Exports decline

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Government officials are often seen making claims about taking the country towards export-led growth which indeed is the way forward to steer the country out of economic challenges on a permanent basis. However, unfortunately it is not happening at the moment.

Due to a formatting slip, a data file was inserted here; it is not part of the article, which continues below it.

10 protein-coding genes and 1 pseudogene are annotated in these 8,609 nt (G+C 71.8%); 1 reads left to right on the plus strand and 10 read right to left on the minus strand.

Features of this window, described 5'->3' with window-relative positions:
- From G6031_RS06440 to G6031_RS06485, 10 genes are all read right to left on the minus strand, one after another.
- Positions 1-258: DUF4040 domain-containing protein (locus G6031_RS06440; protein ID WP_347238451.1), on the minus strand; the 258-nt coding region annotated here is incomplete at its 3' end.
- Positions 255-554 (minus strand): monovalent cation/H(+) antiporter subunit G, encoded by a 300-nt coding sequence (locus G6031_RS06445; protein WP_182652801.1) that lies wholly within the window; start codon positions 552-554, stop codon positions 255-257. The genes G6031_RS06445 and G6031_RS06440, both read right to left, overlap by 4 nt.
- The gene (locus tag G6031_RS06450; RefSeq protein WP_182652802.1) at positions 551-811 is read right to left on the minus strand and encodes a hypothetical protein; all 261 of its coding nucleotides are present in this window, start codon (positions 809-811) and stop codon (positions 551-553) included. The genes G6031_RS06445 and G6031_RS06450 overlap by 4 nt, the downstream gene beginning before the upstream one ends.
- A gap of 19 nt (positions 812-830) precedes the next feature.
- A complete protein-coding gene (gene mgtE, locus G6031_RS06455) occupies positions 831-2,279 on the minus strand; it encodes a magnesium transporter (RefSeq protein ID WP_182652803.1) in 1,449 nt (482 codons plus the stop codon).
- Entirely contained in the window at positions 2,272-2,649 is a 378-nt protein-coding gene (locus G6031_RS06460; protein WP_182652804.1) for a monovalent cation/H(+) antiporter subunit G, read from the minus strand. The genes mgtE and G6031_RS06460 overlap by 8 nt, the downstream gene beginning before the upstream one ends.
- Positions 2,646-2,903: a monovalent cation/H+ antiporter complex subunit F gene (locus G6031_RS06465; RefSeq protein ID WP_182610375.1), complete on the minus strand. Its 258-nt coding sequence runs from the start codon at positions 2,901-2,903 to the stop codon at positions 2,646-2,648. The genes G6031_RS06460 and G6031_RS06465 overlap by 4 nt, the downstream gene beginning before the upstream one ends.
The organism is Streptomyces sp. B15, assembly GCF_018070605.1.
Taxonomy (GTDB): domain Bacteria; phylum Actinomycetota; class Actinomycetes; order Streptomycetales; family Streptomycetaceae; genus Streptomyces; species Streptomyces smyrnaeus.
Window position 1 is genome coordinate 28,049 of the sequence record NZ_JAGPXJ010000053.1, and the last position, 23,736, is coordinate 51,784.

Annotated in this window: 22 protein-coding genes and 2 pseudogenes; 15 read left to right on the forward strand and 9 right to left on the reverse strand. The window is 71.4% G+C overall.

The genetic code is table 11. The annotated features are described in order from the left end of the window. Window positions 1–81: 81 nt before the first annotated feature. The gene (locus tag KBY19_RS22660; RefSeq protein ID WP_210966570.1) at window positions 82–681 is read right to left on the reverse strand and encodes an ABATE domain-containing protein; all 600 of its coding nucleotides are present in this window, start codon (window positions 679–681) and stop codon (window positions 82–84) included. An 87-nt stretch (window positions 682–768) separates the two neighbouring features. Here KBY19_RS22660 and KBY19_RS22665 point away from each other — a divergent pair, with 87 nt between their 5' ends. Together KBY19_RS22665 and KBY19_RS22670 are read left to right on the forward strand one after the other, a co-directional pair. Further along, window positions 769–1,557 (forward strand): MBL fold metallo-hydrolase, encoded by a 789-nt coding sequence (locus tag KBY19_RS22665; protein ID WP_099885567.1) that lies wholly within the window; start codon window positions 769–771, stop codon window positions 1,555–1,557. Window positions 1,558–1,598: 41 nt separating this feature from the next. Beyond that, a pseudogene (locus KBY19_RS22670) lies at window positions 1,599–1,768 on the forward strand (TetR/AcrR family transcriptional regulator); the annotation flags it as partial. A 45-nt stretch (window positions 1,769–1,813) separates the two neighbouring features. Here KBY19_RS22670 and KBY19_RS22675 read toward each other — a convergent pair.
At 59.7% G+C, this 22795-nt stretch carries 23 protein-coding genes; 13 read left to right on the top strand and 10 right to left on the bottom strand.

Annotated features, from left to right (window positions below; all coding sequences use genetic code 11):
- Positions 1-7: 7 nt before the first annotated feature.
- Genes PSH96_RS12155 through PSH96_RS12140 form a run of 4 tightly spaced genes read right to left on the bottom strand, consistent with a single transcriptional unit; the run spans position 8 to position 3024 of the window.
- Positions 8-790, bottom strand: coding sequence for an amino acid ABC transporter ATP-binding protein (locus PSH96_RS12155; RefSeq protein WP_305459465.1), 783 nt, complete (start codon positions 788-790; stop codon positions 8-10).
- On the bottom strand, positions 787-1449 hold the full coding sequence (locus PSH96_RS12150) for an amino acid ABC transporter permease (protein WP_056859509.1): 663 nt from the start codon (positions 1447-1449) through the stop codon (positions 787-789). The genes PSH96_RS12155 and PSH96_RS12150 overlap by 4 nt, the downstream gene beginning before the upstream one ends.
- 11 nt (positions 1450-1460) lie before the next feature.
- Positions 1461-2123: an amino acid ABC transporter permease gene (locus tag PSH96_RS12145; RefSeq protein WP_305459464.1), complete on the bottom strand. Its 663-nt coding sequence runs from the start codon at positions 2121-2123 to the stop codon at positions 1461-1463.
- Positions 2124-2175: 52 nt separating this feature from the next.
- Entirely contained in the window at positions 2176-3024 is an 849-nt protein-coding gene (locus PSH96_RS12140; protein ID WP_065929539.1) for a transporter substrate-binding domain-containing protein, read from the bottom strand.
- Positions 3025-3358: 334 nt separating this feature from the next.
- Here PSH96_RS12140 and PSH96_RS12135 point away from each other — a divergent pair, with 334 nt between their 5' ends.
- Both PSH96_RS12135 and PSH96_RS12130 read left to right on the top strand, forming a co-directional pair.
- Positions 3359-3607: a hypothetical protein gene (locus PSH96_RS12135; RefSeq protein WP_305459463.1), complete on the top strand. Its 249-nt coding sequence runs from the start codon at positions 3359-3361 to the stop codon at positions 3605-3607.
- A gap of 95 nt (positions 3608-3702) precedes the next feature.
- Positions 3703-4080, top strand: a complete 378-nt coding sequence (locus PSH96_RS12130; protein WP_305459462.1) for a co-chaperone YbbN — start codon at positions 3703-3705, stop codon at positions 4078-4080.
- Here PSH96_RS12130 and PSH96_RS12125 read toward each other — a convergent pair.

Whilst the Senate was informed the other day that the exports witnessed peanut growth of two per cent in the first six months of current fiscal year but data of Pakistan Statistics of Bureau is more disturbing as the exports of our merchandise posted a negative growth during the last two months. Though the government was able to contract the trade deficit by reducing imports to fifteen per cent last month, but the decline in exports is certainly not a good news and this really warrants urgent corrective measures to reverse this trend. Textile exports, which account for 60 per cent of the total export revenue, are not showing any sign of recovery despite rupee depreciation. It is being anticipated that the textile exports may decline in the next two to three months as hundreds of exporter-oriented SMEs have stopped production owing to liquidity problems as they have not received their sales tax refund claims for the last seven months. There is need for massive reconsideration of policies and concrete actions on the ground to bring positive trajectory in exports. Firstly, the government must ensure speedy tax returns to the export industry and reduce duties on the imports of raw material and important machinery in order to enhance productivity of our existing industries. It is good to see that Adviser on Commerce Razaq Dawood is seeking preferential market access in different countries and regions but it should also be linked with the domestic production line. We really need to diversify our export basket and think beyond the low value added textile exports if we really want to substantially enhance our exports. The government should immediately unveil an industrial policy envisaging incentives and facilitation for the industrial sector. We really need to produce hi-tech and higher value products. Until the government pursues more active industrial and export policies, we can neither create sufficient job opportunities for our youth, nor can ensure sustainable economic growth and do away with balance of payments crisis.